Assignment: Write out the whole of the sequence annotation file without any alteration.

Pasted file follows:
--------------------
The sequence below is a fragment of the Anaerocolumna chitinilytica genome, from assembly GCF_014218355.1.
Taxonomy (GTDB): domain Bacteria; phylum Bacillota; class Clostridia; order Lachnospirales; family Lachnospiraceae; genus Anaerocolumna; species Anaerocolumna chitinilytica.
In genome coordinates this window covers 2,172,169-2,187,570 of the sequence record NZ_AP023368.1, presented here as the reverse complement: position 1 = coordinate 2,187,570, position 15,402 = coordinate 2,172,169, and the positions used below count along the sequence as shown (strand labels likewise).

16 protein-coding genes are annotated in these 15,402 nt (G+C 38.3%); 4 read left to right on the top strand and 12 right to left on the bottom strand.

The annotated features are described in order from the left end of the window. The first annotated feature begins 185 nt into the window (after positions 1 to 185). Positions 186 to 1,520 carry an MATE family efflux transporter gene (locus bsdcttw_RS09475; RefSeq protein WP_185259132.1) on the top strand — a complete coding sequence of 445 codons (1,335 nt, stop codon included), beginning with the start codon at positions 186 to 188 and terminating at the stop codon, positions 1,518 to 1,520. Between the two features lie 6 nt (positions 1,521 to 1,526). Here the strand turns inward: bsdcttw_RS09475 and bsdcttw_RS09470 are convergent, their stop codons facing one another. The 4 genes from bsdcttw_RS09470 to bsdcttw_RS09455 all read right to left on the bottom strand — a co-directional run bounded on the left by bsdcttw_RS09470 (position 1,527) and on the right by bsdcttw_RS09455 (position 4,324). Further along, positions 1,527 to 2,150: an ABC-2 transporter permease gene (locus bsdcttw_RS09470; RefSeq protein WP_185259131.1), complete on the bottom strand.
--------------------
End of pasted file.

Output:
The sequence below is a fragment of the Anaerocolumna chitinilytica genome, from assembly GCF_014218355.1.
Taxonomy (GTDB): domain Bacteria; phylum Bacillota; class Clostridia; order Lachnospirales; family Lachnospiraceae; genus Anaerocolumna; species Anaerocolumna chitinilytica.
In genome coordinates this window covers 2,172,169-2,187,570 of the sequence record NZ_AP023368.1, presented here as the reverse complement: position 1 = coordinate 2,187,570, position 15,402 = coordinate 2,172,169, and the positions used below count along the sequence as shown (strand labels likewise).

16 protein-coding genes are annotated in these 15,402 nt (G+C 38.3%); 4 read left to right on the top strand and 12 right to left on the bottom strand.

The annotated features are described in order from the left end of the window. The first annotated feature begins 185 nt into the window (after positions 1 to 185). Positions 186 to 1,520 carry an MATE family efflux transporter gene (locus bsdcttw_RS09475; RefSeq protein WP_185259132.1) on the top strand — a complete coding sequence of 445 codons (1,335 nt, stop codon included), beginning with the start codon at positions 186 to 188 and terminating at the stop codon, positions 1,518 to 1,520. Between the two features lie 6 nt (positions 1,521 to 1,526). Here the strand turns inward: bsdcttw_RS09475 and bsdcttw_RS09470 are convergent, their stop codons facing one another. The 4 genes from bsdcttw_RS09470 to bsdcttw_RS09455 all read right to left on the bottom strand — a co-directional run bounded on the left by bsdcttw_RS09470 (position 1,527) and on the right by bsdcttw_RS09455 (position 4,324). Further along, positions 1,527 to 2,150: an ABC-2 transporter permease gene (locus bsdcttw_RS09470; RefSeq protein WP_185259131.1), complete on the bottom strand.